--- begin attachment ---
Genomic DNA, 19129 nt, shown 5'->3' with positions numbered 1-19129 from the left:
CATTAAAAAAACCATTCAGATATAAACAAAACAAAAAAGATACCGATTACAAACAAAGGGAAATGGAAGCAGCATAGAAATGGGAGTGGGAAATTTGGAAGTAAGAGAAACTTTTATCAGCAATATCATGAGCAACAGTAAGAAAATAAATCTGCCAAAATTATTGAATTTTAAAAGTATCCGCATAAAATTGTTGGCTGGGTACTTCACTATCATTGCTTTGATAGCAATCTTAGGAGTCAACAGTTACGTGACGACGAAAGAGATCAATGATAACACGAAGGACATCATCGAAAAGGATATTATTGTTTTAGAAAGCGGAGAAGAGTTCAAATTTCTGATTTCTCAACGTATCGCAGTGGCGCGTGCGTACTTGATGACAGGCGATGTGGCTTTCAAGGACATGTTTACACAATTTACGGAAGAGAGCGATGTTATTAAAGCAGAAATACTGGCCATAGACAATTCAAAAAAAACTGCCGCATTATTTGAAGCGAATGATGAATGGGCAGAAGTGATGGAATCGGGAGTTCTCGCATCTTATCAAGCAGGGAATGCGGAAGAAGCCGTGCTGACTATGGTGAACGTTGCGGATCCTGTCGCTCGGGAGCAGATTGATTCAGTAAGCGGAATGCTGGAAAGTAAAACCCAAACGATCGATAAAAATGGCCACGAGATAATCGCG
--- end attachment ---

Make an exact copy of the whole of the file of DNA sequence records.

Genomic DNA, 19129 nt, shown 5'->3' with positions numbered 1-19129 from the left:
CATTAAAAAAACCATTCAGATATAAACAAAACAAAAAAGATACCGATTACAAACAAAGGGAAATGGAAGCAGCATAGAAATGGGAGTGGGAAATTTGGAAGTAAGAGAAACTTTTATCAGCAATATCATGAGCAACAGTAAGAAAATAAATCTGCCAAAATTATTGAATTTTAAAAGTATCCGCATAAAATTGTTGGCTGGGTACTTCACTATCATTGCTTTGATAGCAATCTTAGGAGTCAACAGTTACGTGACGACGAAAGAGATCAATGATAACACGAAGGACATCATCGAAAAGGATATTATTGTTTTAGAAAGCGGAGAAGAGTTCAAATTTCTGATTTCTCAACGTATCGCAGTGGCGCGTGCGTACTTGATGACAGGCGATGTGGCTTTCAAGGACATGTTTACACAATTTACGGAAGAGAGCGATGTTATTAAAGCAGAAATACTGGCCATAGACAATTCAAAAAAAACTGCCGCATTATTTGAAGCGAATGATGAATGGGCAGAAGTGATGGAATCGGGAGTTCTCGCATCTTATCAAGCAGGGAATGCGGAAGAAGCCGTGCTGACTATGGTGAACGTTGCGGATCCTGTCGCTCGGGAGCAGATTGATTCAGTAAGCGGAATGCTGGAAAGTAAAACCCAAACGATCGATAAAAATGGCCACGAGATAATCGCG